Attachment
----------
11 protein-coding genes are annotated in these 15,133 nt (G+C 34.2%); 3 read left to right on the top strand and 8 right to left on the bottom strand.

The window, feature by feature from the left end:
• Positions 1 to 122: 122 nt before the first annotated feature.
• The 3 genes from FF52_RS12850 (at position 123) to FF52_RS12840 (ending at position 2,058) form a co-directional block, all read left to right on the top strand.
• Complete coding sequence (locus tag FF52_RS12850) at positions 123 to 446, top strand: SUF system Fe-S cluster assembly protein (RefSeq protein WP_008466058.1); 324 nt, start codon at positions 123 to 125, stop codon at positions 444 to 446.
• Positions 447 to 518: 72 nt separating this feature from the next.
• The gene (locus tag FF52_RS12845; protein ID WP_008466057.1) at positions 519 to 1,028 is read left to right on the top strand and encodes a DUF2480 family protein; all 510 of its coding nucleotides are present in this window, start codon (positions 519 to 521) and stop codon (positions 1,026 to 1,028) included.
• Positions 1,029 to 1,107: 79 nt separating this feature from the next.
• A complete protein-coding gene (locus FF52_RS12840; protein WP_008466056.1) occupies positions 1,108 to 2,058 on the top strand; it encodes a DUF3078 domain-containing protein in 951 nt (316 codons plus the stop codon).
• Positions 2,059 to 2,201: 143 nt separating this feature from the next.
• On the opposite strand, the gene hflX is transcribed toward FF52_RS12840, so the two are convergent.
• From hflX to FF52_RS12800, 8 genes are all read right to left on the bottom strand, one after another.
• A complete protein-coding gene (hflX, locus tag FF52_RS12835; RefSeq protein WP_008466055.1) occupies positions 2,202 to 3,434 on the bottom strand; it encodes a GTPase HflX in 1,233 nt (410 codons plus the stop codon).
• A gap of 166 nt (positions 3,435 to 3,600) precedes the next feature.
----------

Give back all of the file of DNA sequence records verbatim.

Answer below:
11 protein-coding genes are annotated in these 15,133 nt (G+C 34.2%); 3 read left to right on the top strand and 8 right to left on the bottom strand.

The window, feature by feature from the left end:
• Positions 1 to 122: 122 nt before the first annotated feature.
• The 3 genes from FF52_RS12850 (at position 123) to FF52_RS12840 (ending at position 2,058) form a co-directional block, all read left to right on the top strand.
• Complete coding sequence (locus tag FF52_RS12850) at positions 123 to 446, top strand: SUF system Fe-S cluster assembly protein (RefSeq protein WP_008466058.1); 324 nt, start codon at positions 123 to 125, stop codon at positions 444 to 446.
• Positions 447 to 518: 72 nt separating this feature from the next.
• The gene (locus tag FF52_RS12845; protein ID WP_008466057.1) at positions 519 to 1,028 is read left to right on the top strand and encodes a DUF2480 family protein; all 510 of its coding nucleotides are present in this window, start codon (positions 519 to 521) and stop codon (positions 1,026 to 1,028) included.
• Positions 1,029 to 1,107: 79 nt separating this feature from the next.
• A complete protein-coding gene (locus FF52_RS12840; protein WP_008466056.1) occupies positions 1,108 to 2,058 on the top strand; it encodes a DUF3078 domain-containing protein in 951 nt (316 codons plus the stop codon).
• Positions 2,059 to 2,201: 143 nt separating this feature from the next.
• On the opposite strand, the gene hflX is transcribed toward FF52_RS12840, so the two are convergent.
• From hflX to FF52_RS12800, 8 genes are all read right to left on the bottom strand, one after another.
• A complete protein-coding gene (hflX, locus tag FF52_RS12835; RefSeq protein WP_008466055.1) occupies positions 2,202 to 3,434 on the bottom strand; it encodes a GTPase HflX in 1,233 nt (410 codons plus the stop codon).
• A gap of 166 nt (positions 3,435 to 3,600) precedes the next feature.